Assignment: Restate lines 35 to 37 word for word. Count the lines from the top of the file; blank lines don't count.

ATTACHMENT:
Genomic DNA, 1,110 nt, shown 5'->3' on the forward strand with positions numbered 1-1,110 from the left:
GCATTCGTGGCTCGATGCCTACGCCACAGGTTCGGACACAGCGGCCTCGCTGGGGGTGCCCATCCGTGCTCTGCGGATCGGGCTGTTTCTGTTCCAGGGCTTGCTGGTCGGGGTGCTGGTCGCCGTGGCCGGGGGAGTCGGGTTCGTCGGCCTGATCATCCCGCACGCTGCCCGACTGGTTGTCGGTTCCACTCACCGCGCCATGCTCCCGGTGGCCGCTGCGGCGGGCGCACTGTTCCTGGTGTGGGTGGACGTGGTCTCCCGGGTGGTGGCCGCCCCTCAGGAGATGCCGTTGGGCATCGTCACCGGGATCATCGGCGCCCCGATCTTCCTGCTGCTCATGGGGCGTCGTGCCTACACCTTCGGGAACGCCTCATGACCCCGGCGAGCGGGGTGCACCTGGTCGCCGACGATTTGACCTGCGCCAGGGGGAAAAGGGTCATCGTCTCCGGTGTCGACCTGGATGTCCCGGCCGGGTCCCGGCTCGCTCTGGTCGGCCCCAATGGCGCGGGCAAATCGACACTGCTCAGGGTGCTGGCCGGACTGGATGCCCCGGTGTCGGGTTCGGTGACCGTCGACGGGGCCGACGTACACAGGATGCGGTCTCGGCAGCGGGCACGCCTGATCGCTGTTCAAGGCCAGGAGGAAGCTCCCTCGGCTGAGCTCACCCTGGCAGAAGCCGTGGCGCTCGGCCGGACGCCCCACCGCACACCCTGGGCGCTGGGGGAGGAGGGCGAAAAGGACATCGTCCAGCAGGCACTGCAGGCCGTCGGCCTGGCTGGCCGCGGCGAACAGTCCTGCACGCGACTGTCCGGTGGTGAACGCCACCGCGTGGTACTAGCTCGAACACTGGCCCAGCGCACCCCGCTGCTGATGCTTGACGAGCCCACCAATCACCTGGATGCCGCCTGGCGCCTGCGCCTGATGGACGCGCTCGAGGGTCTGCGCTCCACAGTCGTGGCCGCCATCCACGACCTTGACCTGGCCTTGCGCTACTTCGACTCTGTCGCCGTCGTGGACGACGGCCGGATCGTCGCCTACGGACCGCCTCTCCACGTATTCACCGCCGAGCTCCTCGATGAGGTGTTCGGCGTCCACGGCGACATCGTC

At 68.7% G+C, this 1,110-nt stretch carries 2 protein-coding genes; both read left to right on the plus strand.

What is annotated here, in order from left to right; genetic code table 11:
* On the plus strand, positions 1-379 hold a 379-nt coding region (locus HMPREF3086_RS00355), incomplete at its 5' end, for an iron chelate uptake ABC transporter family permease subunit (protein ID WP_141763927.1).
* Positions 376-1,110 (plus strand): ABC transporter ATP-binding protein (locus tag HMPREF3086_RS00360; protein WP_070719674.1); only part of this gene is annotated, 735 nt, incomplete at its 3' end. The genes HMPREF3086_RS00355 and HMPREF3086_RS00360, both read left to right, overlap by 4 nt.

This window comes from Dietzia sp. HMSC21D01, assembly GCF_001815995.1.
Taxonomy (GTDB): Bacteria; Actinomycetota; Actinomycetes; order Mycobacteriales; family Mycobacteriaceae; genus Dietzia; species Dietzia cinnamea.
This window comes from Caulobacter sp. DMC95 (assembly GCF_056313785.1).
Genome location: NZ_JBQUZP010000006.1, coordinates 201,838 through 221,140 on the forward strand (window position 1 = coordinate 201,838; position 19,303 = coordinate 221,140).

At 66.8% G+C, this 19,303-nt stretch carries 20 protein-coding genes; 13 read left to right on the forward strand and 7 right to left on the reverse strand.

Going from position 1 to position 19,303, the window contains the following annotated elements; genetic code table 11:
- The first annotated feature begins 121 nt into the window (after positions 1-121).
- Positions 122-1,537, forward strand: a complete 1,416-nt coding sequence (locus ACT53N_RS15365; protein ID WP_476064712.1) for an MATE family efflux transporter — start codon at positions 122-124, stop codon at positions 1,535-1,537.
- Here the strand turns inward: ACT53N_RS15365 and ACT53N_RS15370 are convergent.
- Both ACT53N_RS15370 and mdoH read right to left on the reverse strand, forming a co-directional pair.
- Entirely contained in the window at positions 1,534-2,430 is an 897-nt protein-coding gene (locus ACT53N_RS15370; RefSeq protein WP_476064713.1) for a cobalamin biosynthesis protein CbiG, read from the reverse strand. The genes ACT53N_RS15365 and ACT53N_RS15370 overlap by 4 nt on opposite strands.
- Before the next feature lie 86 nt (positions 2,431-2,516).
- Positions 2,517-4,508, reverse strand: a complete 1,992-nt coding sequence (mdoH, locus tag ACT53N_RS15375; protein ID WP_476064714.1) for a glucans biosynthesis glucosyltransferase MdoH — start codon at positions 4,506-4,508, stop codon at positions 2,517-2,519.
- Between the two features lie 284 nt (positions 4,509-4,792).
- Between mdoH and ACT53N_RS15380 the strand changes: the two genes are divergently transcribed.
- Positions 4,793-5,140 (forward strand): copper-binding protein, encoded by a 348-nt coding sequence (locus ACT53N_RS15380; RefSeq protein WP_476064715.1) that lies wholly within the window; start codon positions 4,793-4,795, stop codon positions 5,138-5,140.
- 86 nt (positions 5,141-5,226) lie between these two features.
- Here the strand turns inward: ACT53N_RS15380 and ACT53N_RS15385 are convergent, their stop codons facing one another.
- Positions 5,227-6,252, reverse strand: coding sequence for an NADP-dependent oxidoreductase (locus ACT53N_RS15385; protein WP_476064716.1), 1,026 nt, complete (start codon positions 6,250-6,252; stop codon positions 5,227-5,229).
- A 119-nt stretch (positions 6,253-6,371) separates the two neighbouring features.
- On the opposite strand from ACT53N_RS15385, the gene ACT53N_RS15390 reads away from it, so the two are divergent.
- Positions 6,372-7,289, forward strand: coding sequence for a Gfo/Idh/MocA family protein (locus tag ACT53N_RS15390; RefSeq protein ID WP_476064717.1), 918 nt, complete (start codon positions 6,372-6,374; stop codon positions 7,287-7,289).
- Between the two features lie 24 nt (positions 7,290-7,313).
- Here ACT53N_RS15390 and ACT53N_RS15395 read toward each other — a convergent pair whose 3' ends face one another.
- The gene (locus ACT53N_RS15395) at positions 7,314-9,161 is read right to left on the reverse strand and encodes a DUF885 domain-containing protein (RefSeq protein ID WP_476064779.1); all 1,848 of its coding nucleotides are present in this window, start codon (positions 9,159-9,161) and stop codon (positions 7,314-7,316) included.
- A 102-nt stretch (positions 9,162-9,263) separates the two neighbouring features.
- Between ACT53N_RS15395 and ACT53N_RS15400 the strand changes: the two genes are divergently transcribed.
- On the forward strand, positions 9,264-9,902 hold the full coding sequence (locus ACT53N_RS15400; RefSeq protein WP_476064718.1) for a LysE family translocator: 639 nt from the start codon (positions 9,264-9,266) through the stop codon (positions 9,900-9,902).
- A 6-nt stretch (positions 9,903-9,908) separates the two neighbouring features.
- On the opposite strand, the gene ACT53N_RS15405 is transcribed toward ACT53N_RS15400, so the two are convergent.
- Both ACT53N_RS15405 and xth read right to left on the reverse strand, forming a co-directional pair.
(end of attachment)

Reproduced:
- A 6-nt stretch (positions 9,903-9,908) separates the two neighbouring features.
- On the opposite strand, the gene ACT53N_RS15405 is transcribed toward ACT53N_RS15400, so the two are convergent.
- Both ACT53N_RS15405 and xth read right to left on the reverse strand, forming a co-directional pair.